REVIEW: 21 Years: Richard Linklater

5 04 2016

21 Years Richard LinklaterWhen the folks assembling the Criterion Collection edition of “Boyhood” go scouting for bonus features (and apparently this is happening), I hope they include Michael Dunaway and Tara Wood’s documentary “21 Years: Richard Linklater.” Such is really the best location for an anecdotal and borderline hagiographic tribute to the perennially underappreciated director.

The directors do not necessarily cast his work in a new light or uncover latent themes running through his filmography. “21 Years” is simply a magnificent feting of Linklater as told by the people who love him the most, both collaborators and contemporaries. Linklater is noticeably absent from the proceedings, talked about but never speaking for himself.

But even without a particularly revelatory angle, Dunaway and Wood still find ways to delight, amuse and enlighten with “21 Years.” Want to know how Linklater gets such natural sounding dialogue while also maintaining a high degree of precision? Let his actors tell you an amusing story about how they got cooly chided for veering off script. Curious about Linklater’s casting instincts? Listen to Anthony Rapp or Zac Efron recount how the director believed in them when they did not necessarily believe in themselves.

The portrait sketched is one of a gentle, unassuming yet visionary artist. So maybe with a little more vision, “21 Years: Richard Linklater” would be the celebratory toast he deserves. But even absent that, it’s a worthy explainer and salute that would be all too perfect directly before or after one of the director’s masterpieces. B2halfstars

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REVIEW: Whiskey Tango Foxtrot

1 03 2016

There is no requirement that a war film – or a film set in a war – grapple existentially or philosophically with that conflict. But, at the very least, it should at least make for more than just wallpaper for another narrative. Such is the case in Glenn Ficarra and John Requa’s “Whiskey Tango Foxtrot,” based on Kim Barker’s memoir about her experiences covering the dog days of the American presence in Afghanistan.

Very few people – except maybe a few U.S. senators – go to fictionalized accounts of wartime stories and expect the level of historical discourse that might accompany a documentary. (Looking for a great one about Afghanistan? Find “Restrepo” or “The Oath” online.) A certain level of simplification is expected, if not practically mandated to connect with moviegoers who might not know the locations of Iraq and Afghanistan on a globe. It’s not that “Whiskey Tango Foxtrot” fails at providing context, like Michael Bay’s “13 Hours,” that proves so bothersome. It’s that the film doesn’t even try.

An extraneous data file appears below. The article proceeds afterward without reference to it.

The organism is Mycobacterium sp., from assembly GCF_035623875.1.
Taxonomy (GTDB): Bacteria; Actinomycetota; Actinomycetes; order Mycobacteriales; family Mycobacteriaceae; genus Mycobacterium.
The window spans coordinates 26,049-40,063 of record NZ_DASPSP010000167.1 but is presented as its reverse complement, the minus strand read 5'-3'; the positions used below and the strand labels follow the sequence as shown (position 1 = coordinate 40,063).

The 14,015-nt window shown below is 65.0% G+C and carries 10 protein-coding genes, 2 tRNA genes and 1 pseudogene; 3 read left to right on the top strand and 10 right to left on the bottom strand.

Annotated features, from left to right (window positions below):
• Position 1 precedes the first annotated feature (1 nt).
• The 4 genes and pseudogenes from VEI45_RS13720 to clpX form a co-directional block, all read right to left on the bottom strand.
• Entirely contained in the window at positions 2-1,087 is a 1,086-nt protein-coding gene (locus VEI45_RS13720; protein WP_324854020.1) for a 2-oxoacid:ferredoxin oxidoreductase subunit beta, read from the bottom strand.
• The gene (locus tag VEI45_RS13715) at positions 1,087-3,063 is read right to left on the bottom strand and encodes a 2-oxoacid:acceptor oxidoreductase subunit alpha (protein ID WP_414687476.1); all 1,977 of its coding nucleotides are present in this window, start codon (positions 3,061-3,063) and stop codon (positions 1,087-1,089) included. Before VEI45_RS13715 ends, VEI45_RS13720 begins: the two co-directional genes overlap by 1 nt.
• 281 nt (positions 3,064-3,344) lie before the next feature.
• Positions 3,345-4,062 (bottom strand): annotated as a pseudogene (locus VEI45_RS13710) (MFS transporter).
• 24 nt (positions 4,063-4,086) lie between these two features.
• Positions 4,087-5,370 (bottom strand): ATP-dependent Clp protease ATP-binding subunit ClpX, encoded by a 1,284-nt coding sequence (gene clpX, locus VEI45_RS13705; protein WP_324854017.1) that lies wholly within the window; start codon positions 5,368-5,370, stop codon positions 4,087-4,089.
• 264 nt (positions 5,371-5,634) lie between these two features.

Were it not for the occasional gunshots and explosions, one could easily mistake the war zone of Afghanistan for any oppressive third-world country. Tina Fey’s protagonist Kim Barker bops around the “Ka-bubble” of Kabul less in search of a hard-hitting story and more in search of herself. She takes the wartime correspondent position in America’s Forgotten War as a means of rescuing herself from becoming forgotten as well. Facing a midlife crisis from her dead-end relationship and desk-bound career, she hops on the plane to Afghanistan with the same gusto of Elizabeth Gilbert in “Eat Pray Love.”

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REVIEW: Our Brand Is Crisis

21 02 2016

Admittedly, the circumstances under which I saw David Gordon Green’s “Our Brand Is Crisis” might have exerted a particularly strong influence on my reaction. Had I gone to see it in theaters back in October, I could have done so with the luxury of writing off the candidacy of Donald Trump as a political sideshow. But now, watching at home in mid-February, that farce has become a force in American democracy with undeniable ramifications for our country.